What is seen as non-traditional to some will vary to the geographical area and history. I have a friend who through a series of unfortunate events failed to procure a turkey in time to safely thaw and prepare before the family feast last year. He instead prepared some stuffed pork tenderloins and the response from his family was joyous. They have declared this their new “tradition”.

Fusion is a result of mixed cultures and it is represented in food more and more. The gourmet food magazine, Food & Wine, offer alternatives to the Thanksgiving menu and they aren’t referring to just using a Cornish hen vs. a turkey. Out of the kitchen ideas like mushroom lasagna and sausages would make even the most traditional among us give pause.

Wherever you fall in the food spectrum – traditionalist or adventurer – there are many options available both for home preparation and dining out. More restaurants than ever are open on this holiday to give your favorite home chef the day off so everyone can gather and celebrate in their own way — together.

Melody Smith, Blog Wrangler and Extreme Foodie
Access Innovations

National Association of Government Web Professionals (NAGW) 2015 Annual Conference held in Albuquerque, NM, September 23-25, 2015

November 16, 2015  
Posted in Access Insights, Featured, Taxonomy


Conveniently held in our hometown of Albuquerque, the program for the National Association of Government Web Professionals (NAGW) 2015 Annual Conference was sufficiently compelling to warrant our participation. Two of us attended sessions, receptions, and networked with an enthusiastic group of professionals.

A first observation is in the name. NAGW members prefer “Web Professionals” over webmasters. The difference in meaning (semantics) can have a significant impact on how words are perceived.  Master verses professional? I’ll let you draw your own conclusions.

They are a very professional group, in my observation, and the meeting focused on the challenges and triumphs of running an essentially entrepreneurial effort in a highly political, bureaucratic environment. City, county, and state governments and agencies, as well as some federal agencies, were represented. Issues included web site organization, discovery, security, mobile venues, measuring success, Section 508 compliance, look and feel, branding, training, support, dealing with citizens, and a host of issues common to all web professionals. Technical sessions at the coding level were also on the program.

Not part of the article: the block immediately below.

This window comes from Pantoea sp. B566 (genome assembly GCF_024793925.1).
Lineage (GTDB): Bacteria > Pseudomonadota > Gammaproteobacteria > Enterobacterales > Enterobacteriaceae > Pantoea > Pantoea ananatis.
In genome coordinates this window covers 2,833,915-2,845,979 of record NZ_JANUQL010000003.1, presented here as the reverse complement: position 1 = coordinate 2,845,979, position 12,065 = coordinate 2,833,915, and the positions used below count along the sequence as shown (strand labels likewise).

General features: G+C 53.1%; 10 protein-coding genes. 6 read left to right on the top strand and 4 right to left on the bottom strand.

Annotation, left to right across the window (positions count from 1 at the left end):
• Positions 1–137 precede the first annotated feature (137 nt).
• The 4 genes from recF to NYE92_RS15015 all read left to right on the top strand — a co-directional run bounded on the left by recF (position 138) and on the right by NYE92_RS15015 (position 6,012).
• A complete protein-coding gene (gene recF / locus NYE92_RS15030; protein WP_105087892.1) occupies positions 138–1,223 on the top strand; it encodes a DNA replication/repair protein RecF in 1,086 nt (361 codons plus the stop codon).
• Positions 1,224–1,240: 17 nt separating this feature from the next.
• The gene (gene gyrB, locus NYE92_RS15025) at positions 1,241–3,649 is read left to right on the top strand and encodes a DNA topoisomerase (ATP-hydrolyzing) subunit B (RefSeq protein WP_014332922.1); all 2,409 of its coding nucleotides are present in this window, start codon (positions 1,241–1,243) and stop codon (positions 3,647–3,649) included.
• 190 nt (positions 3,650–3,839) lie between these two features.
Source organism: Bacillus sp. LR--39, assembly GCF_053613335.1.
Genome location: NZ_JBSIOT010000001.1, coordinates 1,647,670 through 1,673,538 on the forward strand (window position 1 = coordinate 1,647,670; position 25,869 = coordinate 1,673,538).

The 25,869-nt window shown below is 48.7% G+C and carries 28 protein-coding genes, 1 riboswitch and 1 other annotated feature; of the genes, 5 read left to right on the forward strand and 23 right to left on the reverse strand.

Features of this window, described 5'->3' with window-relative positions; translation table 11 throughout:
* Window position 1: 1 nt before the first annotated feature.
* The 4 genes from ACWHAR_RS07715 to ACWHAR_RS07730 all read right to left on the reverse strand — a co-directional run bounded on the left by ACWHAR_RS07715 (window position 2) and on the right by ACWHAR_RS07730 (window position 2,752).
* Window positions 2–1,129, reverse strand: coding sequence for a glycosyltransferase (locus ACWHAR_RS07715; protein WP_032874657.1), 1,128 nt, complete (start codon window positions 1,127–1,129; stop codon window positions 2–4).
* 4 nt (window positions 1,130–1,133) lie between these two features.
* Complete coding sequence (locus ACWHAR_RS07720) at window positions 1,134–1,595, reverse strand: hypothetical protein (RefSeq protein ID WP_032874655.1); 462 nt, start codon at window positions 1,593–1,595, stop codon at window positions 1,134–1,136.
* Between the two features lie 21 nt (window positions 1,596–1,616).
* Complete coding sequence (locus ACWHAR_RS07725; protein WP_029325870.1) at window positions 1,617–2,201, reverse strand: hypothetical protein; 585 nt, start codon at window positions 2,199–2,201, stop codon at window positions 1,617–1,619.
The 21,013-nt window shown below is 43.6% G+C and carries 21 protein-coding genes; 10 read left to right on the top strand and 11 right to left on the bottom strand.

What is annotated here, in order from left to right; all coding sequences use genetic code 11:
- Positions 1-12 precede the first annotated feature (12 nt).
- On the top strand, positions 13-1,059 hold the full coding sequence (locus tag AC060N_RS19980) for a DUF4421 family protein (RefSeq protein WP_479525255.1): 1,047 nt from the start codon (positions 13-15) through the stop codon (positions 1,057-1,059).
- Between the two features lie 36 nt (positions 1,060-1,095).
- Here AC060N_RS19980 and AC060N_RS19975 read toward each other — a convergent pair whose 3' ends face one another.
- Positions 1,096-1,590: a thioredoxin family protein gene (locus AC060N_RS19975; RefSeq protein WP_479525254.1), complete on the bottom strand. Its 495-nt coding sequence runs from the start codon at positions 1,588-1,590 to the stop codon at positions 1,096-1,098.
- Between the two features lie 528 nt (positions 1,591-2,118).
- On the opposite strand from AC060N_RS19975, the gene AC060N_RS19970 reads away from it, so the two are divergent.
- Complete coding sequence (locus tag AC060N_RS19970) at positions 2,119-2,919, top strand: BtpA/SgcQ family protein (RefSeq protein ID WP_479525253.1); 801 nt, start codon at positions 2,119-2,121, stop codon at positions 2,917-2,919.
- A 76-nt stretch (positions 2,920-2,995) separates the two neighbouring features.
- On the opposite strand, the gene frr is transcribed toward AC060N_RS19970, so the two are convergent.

Besides challenges, there were plenty of triumphs chronicled by various presenters as well as NAGW’s annual “Pinnacle Awards”. The Pinnacle Awards are divided into the population size of the government entity – small, medium, large, etc. Some of the award criteria included team size, content, organization, design, performance and flexibility, accessibility, standards, and interactivity. It was nice to see a significant number of entrants in each category. It can be intimidating having your work evaluated by your peers, but it can be very instructive, leading to an improved site.

Delving into the politics of government websites is out of my purview. What gets posted to a government website brings with it an assumed imprimatur. Verifying, checking, and getting approvals (often multiple) of every content item is costly and time consuming. Resisting blatant or even subtle propaganda posting can be hazardous to one’s career! Being responsive to a new mayor with their unfunded mandates requires a great deal of creativity and maneuverings. Government departments are often fiefdoms and getting cooperation on design issues, what to name things, and providing access to important, useful content is not easy.

A challenge that I can address is discovery. Ron Pringle, City of Boulder, gave a great and candid presentation, “Improving Search:  Lessons from the Trenches”. His remarks addressed citizen-facing websites versus internal portals. Why do citizens go to their city’s website? To find resources that answers questions like: What can be recycled? What day is trash pickup? Where do I vote? Who is the city council person for my district? Many city websites seem to be geared to wooing tourists. They are awash in pretty pictures, while a simple listing of government services is woefully missing.



Tourism website for Los Angeles, California